They say that eagles are making a comeback now that DDT is not as common. I think they're right.
Especially bald eagles. They patrol the whole 113 km length of the Nashwaak, waiting for the sea-run fish to run. Each pool promises an eagle patrolling from a snag or a treetop, lifting off and soaring as your boat approaches.
On the Oromocto, we saw dozens of bald eagles in the air at one time, time and time again, with others perched over the water, from the North Branch Falls all the way down to Tracy. They were assembled for the spring run of smallmouth bass, and a feeding frenzy was on.
Then there is the bald eagle who nests on the last island in the Nashwaak and often flies over the neighborhood when the breeze is right. He's an expert at soaring, especially at hovering still high above. I saw him only yesterday, as I fished on the Saint John a few paces from the join of the two rivers. (no fish.)
Twice in my canoeing days so far I've seen an eagle flying with a salmon in its talons, on the Renous and on the lower Nashwaak. One of the eagles was being hounded by crows as it flew behind the elms and out of sight.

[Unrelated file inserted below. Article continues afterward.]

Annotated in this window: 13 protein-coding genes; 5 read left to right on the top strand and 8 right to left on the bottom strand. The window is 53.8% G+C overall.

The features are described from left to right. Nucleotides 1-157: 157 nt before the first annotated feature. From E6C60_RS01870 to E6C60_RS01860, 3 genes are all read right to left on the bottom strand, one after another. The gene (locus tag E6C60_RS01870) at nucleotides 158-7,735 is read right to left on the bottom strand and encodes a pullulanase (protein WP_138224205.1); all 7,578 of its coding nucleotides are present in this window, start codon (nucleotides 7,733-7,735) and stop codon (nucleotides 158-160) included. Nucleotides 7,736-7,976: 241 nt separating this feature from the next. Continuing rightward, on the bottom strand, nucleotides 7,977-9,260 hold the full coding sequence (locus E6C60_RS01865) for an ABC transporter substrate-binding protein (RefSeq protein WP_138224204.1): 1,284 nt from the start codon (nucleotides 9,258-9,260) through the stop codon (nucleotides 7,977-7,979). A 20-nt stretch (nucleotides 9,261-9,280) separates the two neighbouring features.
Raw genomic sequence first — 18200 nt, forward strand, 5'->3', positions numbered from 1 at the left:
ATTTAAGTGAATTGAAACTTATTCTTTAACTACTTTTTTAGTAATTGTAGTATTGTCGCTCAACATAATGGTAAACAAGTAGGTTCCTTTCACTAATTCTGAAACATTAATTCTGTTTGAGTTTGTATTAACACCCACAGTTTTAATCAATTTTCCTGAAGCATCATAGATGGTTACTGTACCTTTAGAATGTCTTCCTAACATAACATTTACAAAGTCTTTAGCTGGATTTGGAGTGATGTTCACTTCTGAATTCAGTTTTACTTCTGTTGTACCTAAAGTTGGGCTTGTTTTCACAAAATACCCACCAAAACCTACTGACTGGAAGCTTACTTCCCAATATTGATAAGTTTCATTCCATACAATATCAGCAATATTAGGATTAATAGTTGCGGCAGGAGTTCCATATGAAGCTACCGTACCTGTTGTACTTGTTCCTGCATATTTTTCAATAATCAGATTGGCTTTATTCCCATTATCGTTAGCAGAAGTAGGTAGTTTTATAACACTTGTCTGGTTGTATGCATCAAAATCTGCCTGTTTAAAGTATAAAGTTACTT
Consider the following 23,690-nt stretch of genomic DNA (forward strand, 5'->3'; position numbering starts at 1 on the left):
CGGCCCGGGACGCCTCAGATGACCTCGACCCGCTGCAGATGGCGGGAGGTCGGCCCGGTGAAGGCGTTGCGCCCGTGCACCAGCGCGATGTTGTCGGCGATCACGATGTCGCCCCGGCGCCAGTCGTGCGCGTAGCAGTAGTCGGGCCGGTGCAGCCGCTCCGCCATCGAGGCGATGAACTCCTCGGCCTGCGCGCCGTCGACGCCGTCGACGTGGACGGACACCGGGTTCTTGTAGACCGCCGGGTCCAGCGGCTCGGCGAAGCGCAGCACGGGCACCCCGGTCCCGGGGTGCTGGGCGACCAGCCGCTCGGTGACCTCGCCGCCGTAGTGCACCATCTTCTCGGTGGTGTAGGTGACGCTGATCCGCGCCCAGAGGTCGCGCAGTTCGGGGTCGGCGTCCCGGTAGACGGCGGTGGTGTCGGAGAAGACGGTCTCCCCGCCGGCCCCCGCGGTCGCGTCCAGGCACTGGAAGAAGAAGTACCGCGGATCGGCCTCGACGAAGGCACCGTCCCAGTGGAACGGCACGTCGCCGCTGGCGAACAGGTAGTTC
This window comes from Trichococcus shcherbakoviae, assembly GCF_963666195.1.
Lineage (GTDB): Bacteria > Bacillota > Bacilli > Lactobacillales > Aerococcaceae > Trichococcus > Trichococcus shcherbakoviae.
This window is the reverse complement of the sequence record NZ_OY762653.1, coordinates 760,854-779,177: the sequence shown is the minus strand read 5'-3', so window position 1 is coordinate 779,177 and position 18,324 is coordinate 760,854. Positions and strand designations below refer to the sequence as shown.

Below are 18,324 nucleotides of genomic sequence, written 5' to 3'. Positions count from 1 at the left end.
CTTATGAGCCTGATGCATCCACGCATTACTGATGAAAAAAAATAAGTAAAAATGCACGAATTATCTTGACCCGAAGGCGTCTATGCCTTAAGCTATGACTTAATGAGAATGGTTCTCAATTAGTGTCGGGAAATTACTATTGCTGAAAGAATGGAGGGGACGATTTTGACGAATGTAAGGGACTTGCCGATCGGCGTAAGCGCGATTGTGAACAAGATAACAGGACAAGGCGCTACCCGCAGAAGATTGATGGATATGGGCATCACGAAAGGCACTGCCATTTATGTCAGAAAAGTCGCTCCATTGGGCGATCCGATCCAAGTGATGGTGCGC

The eagle I remember best was the one I saw for the briefest moment. Scooter and Hal and I were enjoying the late afternoon sun at our campsite on the Nepisiguit when a golden eagle flew upriver before us in the deep blue sky. It may have lasted only seconds, but I still see the bird clearly in my mind's eye. I hear Scooter calmly saying, Guys, did you see that golden eagle? Ironically, this was just after we had seen a pair of beautiful blue ptarmigans sitting on a nearby rock as we were paddling past.
I could continue, but each eagle story is as meaningful and different as it is personal. I now have an appreciation of the patient and passionate bird-watcher, and am thinking about becoming one myself.
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